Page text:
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Winter Fruit and Vegetables: Recipes and Tips

Give your cold-weather menus a kick with interesting winter fruits and veggies.

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Storage Tip: The juiciest oranges will feel heavy for their size. Store at room temperature for about one week or refrigerate for up to three weeks.

Prep Tip: If you need the zest (outer peel) for a recipe, use the zester before you cut the orange. Oranges can be peeled first, then separated into segments. Or cut them into wedges and then cut the peel away.

Cooking Tip: Eat as a snack or use as an ingredient in salads or desserts or cooked into sauces or preserves.

 

Pear (Fall/winter months for most varieties)

Nutrition Tip: One pear (D'Anjou type) contains 5 grams of fiber (mostly insoluble), and 11% of the recommended daily amount of vitamin C.

Storage Tip: If your pears are perfectly ripe and you aren't ready to serve them, keep them in the refrigerator to help suspend further ripening.

Prep Tip: Pears go from ripe to overripe very quickly at room temperature, so they are often sold hard. Let them ripen at room temperature for a couple of days before serving. They're ripe when they give in to gentle pressure at the neck. To serve, cut in quarters and remove the core and stem. The skin is usually tender, and can be included in most recipes.

Cooking Tip: They're great raw as a snack (try them with a delicate cheese). Some crisps and other dessert recipes call for pears. They work well in cooked dishes. They have a more delicate texture and sweeter taste than apples, and may require a bit less cooking time and sweetening.

 

Persimmon (October-December)

Nutrition Tip: One Japanese persimmon (2.5-inch diameter) contains 6 grams of fiber (mostly insoluble) and 13% of the recommended daily amount of vitamin B6, 17% of vitamin C, and 52% of vitamin A.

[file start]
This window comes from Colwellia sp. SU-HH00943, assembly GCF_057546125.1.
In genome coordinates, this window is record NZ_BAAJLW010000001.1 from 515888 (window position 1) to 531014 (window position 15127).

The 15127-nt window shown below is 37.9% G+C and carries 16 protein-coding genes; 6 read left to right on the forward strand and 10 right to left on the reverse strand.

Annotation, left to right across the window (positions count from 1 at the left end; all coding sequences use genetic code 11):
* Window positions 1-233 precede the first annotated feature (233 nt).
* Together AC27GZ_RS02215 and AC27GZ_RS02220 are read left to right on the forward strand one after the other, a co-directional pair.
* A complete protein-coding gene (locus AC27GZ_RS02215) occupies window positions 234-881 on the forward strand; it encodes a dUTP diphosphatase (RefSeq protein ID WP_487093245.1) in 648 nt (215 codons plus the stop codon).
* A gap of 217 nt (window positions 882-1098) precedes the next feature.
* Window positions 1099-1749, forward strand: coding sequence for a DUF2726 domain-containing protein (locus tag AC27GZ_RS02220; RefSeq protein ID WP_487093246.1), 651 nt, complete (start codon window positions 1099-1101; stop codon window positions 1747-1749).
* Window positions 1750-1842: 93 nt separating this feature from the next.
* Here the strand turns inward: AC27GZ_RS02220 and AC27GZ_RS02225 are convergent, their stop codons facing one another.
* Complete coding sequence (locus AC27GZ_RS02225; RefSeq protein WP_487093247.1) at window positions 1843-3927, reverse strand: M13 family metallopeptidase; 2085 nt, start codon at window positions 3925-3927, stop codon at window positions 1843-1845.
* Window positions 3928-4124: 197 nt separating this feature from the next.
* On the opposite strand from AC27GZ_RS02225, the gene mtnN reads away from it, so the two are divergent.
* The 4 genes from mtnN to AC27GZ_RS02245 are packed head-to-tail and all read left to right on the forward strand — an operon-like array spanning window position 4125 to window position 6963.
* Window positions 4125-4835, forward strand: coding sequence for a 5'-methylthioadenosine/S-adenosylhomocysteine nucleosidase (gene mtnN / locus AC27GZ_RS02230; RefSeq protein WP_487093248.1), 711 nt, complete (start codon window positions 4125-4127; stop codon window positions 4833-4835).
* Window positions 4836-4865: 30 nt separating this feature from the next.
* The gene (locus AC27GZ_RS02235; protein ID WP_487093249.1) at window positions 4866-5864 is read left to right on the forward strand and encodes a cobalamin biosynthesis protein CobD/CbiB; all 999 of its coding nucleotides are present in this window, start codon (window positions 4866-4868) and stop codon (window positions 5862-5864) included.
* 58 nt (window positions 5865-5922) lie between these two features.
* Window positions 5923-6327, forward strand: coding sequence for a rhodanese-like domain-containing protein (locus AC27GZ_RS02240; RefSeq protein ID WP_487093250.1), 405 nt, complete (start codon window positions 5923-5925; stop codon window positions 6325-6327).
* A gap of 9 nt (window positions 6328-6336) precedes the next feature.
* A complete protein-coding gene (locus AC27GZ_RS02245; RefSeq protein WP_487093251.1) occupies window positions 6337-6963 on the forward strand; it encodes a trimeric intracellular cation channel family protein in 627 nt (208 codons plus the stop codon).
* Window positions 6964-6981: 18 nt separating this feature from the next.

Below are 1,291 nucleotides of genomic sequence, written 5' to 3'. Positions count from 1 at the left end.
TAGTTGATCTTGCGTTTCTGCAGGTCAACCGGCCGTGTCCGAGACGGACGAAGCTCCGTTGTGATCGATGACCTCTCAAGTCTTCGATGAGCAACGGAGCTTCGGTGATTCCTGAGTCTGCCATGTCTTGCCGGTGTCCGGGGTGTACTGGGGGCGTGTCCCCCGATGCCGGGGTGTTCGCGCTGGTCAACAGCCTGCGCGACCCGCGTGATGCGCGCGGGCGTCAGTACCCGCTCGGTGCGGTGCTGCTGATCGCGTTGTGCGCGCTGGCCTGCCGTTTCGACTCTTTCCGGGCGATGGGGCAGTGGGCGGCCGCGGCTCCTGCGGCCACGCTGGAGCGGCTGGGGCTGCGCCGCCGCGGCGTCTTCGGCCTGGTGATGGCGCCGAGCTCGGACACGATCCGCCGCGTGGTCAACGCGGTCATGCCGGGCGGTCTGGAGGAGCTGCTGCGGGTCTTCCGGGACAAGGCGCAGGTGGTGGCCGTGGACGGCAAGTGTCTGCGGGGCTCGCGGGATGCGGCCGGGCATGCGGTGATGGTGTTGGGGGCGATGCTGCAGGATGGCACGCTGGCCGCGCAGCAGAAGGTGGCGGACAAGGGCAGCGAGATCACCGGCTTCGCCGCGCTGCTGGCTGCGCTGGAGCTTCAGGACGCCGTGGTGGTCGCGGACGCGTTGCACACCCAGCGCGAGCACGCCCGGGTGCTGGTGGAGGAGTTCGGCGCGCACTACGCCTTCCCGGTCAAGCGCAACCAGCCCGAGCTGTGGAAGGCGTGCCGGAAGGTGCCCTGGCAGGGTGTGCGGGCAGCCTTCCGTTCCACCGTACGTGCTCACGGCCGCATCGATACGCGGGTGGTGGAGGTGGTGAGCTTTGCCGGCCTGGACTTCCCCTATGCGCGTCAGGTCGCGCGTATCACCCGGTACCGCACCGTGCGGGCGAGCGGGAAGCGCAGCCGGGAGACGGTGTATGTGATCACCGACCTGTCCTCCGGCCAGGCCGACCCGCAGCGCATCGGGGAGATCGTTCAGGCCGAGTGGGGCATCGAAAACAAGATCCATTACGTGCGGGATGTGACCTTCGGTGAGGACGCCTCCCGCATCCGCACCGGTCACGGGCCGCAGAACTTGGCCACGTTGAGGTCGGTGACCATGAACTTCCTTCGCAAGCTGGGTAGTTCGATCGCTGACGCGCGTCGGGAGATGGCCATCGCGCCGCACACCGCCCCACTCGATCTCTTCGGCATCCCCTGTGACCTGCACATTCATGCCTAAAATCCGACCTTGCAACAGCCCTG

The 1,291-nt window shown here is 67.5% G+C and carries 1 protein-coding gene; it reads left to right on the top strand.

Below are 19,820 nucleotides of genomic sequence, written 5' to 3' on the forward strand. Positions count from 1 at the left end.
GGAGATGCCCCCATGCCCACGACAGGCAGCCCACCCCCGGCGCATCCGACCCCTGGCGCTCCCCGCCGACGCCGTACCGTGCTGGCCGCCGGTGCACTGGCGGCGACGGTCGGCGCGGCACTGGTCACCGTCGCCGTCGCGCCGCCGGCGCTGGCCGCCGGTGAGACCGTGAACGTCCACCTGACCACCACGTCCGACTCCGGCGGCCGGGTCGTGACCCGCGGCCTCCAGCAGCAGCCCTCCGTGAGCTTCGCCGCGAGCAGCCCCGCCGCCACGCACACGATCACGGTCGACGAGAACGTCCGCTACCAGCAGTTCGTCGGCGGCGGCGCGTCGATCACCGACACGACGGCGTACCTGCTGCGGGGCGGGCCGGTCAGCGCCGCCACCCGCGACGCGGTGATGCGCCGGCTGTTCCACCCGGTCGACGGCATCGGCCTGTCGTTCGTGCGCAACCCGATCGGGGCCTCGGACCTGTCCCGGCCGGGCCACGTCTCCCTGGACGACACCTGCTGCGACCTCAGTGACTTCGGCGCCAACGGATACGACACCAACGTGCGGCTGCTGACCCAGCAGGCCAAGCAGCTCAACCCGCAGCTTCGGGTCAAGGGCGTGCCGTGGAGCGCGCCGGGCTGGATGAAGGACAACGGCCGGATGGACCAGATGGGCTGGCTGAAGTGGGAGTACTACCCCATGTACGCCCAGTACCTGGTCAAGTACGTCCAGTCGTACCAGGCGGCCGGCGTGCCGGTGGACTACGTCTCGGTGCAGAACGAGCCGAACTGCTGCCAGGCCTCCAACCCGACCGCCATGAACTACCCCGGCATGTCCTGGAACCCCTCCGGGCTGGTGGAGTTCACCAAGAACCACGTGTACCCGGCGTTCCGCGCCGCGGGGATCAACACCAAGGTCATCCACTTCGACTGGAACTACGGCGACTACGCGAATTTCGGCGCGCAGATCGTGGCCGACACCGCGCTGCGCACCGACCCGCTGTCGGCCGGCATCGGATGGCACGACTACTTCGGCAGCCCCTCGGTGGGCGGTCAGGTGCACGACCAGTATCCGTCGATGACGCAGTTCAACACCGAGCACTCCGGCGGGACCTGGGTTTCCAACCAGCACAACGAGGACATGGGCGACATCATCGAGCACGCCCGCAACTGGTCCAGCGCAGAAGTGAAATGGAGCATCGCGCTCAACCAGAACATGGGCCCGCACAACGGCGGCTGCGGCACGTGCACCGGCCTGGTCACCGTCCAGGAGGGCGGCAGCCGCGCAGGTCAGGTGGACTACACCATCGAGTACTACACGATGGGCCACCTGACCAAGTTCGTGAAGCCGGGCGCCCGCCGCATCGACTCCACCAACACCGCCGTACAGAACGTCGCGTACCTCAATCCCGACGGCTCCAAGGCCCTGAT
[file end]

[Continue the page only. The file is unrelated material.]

Storage Tip: The heart-shaped persimmon (Hachiya variety) needs to be fully ripened with a jelly-like texture. But the tomato-shaped Fuyu variety can be eaten either when apple-like firm or softened slightly.

Prep Tip: For the Hachiya, the soft pulp can be scooped out once the fruit is cut in half. The Fuyu type can be eaten sliced or chopped.

Cooking Tip: Add the firmer-textured type chopped or sliced to salads and other cold dishes. Use a puree of the softer variety as a replacement for half of butter/margarine or as a featured ingredient to cookies, quick bread, muffins, or cakes.

 

Pomegranate (October-December)

Nutrition Tip: One pomegranate contains 1 gram fiber (mostly insoluble fiber) and 12% of the recommended daily amount of vitamin B6, vitamin C, and potassium.

Storage Tip: Store the whole fruit at room temperature for up to one week, or refrigerate for up to two weeks.

Prep Tip: The challenge with pomegranates is getting to the seeds without splattering the bright red juice all over yourself. To remove the seeds with no splatter, partially fill a deep bowl with water. Underwater, cut the pomegranate into quarters, then gently nudge the seeds loose. The seeds will float, so you can easily lift them out of the bowl with a slotted spoon or your hands.

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